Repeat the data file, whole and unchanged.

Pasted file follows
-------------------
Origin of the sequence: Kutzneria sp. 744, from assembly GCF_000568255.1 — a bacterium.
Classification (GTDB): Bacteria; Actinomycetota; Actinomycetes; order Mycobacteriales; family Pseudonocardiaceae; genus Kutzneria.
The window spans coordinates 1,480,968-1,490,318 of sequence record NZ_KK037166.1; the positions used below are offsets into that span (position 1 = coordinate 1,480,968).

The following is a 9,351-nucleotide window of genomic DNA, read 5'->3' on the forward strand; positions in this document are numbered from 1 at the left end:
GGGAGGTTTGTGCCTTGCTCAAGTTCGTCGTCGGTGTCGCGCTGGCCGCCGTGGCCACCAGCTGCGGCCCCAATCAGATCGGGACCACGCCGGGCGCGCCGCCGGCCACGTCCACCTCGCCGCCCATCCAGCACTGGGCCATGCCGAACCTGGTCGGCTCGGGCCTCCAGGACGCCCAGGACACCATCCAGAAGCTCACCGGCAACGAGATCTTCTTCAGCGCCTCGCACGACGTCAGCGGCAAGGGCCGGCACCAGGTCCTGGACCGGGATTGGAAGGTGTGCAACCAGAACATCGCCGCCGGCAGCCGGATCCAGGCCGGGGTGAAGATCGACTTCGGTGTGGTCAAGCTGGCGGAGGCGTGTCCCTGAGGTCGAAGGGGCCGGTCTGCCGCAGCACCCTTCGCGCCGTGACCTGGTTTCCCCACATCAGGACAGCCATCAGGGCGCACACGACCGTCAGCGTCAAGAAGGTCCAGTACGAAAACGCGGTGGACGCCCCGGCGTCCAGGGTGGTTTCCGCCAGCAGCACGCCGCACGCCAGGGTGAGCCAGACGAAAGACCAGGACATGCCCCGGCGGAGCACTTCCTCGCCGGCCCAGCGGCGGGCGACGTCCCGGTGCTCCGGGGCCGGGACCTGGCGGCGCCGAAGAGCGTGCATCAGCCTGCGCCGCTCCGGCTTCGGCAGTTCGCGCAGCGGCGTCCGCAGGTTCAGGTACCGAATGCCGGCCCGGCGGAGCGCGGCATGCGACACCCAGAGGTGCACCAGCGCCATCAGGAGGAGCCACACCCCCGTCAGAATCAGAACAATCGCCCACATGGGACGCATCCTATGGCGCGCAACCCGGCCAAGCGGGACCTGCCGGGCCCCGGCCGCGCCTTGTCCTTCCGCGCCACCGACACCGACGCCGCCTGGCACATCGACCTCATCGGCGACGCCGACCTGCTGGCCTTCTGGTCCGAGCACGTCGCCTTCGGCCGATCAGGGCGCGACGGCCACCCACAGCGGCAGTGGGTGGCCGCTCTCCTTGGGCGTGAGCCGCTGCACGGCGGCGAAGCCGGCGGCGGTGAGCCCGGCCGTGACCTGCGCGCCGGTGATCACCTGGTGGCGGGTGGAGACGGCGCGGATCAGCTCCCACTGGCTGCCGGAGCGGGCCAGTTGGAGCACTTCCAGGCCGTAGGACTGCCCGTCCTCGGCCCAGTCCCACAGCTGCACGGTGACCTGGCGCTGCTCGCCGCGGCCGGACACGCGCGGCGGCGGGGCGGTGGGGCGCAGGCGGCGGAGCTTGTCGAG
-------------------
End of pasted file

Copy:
Origin of the sequence: Kutzneria sp. 744, from assembly GCF_000568255.1 — a bacterium.
Classification (GTDB): Bacteria; Actinomycetota; Actinomycetes; order Mycobacteriales; family Pseudonocardiaceae; genus Kutzneria.
The window spans coordinates 1,480,968-1,490,318 of sequence record NZ_KK037166.1; the positions used below are offsets into that span (position 1 = coordinate 1,480,968).

The following is a 9,351-nucleotide window of genomic DNA, read 5'->3' on the forward strand; positions in this document are numbered from 1 at the left end:
GGGAGGTTTGTGCCTTGCTCAAGTTCGTCGTCGGTGTCGCGCTGGCCGCCGTGGCCACCAGCTGCGGCCCCAATCAGATCGGGACCACGCCGGGCGCGCCGCCGGCCACGTCCACCTCGCCGCCCATCCAGCACTGGGCCATGCCGAACCTGGTCGGCTCGGGCCTCCAGGACGCCCAGGACACCATCCAGAAGCTCACCGGCAACGAGATCTTCTTCAGCGCCTCGCACGACGTCAGCGGCAAGGGCCGGCACCAGGTCCTGGACCGGGATTGGAAGGTGTGCAACCAGAACATCGCCGCCGGCAGCCGGATCCAGGCCGGGGTGAAGATCGACTTCGGTGTGGTCAAGCTGGCGGAGGCGTGTCCCTGAGGTCGAAGGGGCCGGTCTGCCGCAGCACCCTTCGCGCCGTGACCTGGTTTCCCCACATCAGGACAGCCATCAGGGCGCACACGACCGTCAGCGTCAAGAAGGTCCAGTACGAAAACGCGGTGGACGCCCCGGCGTCCAGGGTGGTTTCCGCCAGCAGCACGCCGCACGCCAGGGTGAGCCAGACGAAAGACCAGGACATGCCCCGGCGGAGCACTTCCTCGCCGGCCCAGCGGCGGGCGACGTCCCGGTGCTCCGGGGCCGGGACCTGGCGGCGCCGAAGAGCGTGCATCAGCCTGCGCCGCTCCGGCTTCGGCAGTTCGCGCAGCGGCGTCCGCAGGTTCAGGTACCGAATGCCGGCCCGGCGGAGCGCGGCATGCGACACCCAGAGGTGCACCAGCGCCATCAGGAGGAGCCACACCCCCGTCAGAATCAGAACAATCGCCCACATGGGACGCATCCTATGGCGCGCAACCCGGCCAAGCGGGACCTGCCGGGCCCCGGCCGCGCCTTGTCCTTCCGCGCCACCGACACCGACGCCGCCTGGCACATCGACCTCATCGGCGACGCCGACCTGCTGGCCTTCTGGTCCGAGCACGTCGCCTTCGGCCGATCAGGGCGCGACGGCCACCCACAGCGGCAGTGGGTGGCCGCTCTCCTTGGGCGTGAGCCGCTGCACGGCGGCGAAGCCGGCGGCGGTGAGCCCGGCCGTGACCTGCGCGCCGGTGATCACCTGGTGGCGGGTGGAGACGGCGCGGATCAGCTCCCACTGGCTGCCGGAGCGGGCCAGTTGGAGCACTTCCAGGCCGTAGGACTGCCCGTCCTCGGCCCAGTCCCACAGCTGCACGGTGACCTGGCGCTGCTCGCCGCGGCCGGACACGCGCGGCGGCGGGGCGGTGGGGCGCAGGCGGCGGAGCTTGTCGAG